Donald Trump And The Dictator's Handbook

U.S. President Donald Trump speaks during the Inaugural Law Enforcement Officers and First Responders Reception in the Blue R
U.S. President Donald Trump speaks during the Inaugural Law Enforcement Officers and First Responders Reception in the Blue Room of the White House in Washington, U.S., January 22, 2017. REUTERS/Joshua Roberts

I went to the Women's March in Downtown Los Angeles with my entire family last Saturday. And I must say, it did for me what Lexapro, Xanax, Double-Stuffed Oreos, Single-Stuffed Oreos, talk therapy, punk rock and binge-watching Norwegian crime thrillers couldn't do: It made me feel good. Or at the very least, not "walk into the ocean with stones in my pockets" bad. Which is roughly how every day, post-election, has felt for me and many, many people like me.

The March was one of the greatest days of my life. It was even better than the previous day, Inauguration Day had been bad. It was a day filled with hope, energy, solidarity, kindness and the feeling that our collective voices could bring about meaningful change, regardless of the opposition.

And then I got home. I got to watch our president lie to the CIA about the size of his inauguration and demonize the media for his shoddy relationship with the intelligence community. Since then, we've got to witness a daily onslaught of draconian executive orders meant to make scapegoats of society's most vulnerable people. We've seen the president make up a voter fraud claim out of whole cloth to delegitimize his opposition. And wage war against the media to delegitimize anyone seeking to hold him accountable to an empirical truth.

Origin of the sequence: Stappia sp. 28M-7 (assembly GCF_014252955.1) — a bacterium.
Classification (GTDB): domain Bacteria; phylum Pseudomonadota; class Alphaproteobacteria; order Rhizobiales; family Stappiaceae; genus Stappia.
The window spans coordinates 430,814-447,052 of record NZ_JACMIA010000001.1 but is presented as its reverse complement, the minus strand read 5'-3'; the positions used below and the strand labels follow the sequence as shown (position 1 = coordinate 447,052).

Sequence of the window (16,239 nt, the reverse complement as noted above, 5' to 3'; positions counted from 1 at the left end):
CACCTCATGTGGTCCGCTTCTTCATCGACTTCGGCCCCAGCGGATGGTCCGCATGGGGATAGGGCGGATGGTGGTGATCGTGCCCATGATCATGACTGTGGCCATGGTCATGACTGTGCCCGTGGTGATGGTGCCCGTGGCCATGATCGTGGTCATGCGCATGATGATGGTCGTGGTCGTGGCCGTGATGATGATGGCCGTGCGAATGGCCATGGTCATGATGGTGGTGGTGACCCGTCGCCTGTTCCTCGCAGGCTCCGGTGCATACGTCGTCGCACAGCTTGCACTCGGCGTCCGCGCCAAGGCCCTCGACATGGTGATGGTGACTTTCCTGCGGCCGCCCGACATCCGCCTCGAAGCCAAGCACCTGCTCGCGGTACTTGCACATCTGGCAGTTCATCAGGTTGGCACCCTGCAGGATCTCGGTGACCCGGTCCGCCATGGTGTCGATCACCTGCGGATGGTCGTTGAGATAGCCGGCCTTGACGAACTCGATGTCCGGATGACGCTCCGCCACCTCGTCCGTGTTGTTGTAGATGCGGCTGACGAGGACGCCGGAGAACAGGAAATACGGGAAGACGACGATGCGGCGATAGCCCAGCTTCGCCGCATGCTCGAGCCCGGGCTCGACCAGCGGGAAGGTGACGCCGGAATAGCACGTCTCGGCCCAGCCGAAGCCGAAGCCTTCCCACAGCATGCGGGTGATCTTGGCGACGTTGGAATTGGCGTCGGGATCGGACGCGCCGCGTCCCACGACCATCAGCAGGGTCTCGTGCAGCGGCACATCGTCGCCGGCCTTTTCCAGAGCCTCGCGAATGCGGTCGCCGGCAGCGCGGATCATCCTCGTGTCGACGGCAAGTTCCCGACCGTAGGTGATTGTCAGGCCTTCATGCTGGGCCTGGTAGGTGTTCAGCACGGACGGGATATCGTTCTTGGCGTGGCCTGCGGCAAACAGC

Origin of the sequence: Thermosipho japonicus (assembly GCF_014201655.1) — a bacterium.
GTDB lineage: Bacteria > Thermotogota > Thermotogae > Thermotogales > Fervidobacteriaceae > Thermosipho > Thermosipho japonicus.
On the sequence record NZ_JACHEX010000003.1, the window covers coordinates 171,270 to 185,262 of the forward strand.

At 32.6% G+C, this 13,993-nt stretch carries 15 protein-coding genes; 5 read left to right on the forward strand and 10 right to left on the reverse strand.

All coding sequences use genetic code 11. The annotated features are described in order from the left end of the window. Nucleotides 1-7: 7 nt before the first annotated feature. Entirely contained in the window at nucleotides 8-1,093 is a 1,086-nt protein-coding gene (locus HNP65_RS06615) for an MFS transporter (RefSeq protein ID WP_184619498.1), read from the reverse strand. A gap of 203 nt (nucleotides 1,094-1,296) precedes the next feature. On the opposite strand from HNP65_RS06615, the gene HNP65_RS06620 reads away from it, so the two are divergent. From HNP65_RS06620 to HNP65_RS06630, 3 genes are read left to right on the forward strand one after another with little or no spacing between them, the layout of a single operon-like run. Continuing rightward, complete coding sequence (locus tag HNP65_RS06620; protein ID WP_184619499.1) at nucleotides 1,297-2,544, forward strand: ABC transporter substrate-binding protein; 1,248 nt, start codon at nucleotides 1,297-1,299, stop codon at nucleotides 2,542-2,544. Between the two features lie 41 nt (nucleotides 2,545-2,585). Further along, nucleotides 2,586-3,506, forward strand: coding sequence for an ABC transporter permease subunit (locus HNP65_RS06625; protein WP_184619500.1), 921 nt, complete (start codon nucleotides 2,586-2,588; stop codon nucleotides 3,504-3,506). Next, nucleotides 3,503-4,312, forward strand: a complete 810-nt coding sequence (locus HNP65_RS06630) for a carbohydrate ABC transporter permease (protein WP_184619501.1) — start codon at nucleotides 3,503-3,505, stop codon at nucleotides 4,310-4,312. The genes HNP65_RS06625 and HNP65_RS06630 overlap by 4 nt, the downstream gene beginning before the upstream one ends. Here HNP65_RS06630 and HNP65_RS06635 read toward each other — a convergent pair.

Needless to say, my post-march glow has dissipated. And my fear and melancholy has returned in full-force. So I had the Double-Stuffed Oreos. And Peanut M & M's. And Cheddar Goldfish.

What's also returned is my need to speak out. Especially, when I saw a certain cabal on my Facebook feed denigrating millions of peaceful protesters as "babies throwing a tantrum." And castigating anyone who objects to Trump's policies or temperament as "not giving him a chance." You know what, it's been six days. I've seen more than enough.

So today at lunch, I jotted down these few short thoughts comparing the rise of Trumpism with the rise of totalitarianism. Mind you, I'm a comedy writer not a historian. Also mind you, I went to college nearly 300 years ago, so I did the best I could from memory. Still, there's no excuse for not having a single Beer Hall Putsch reference. Hey, there's one. And the rest is my post as it appeared in its original form on Facebook. I'd say, "enjoy." But I think the more apt greeting is "Be afraid. Be very afraid."

I'm not sure there's such a thing as an official dictator's handbook. But a hallmark of every tyrannical power grab tends to involve creating the illusion of a dire national emergency that only an autocratic strongman can rescue you from.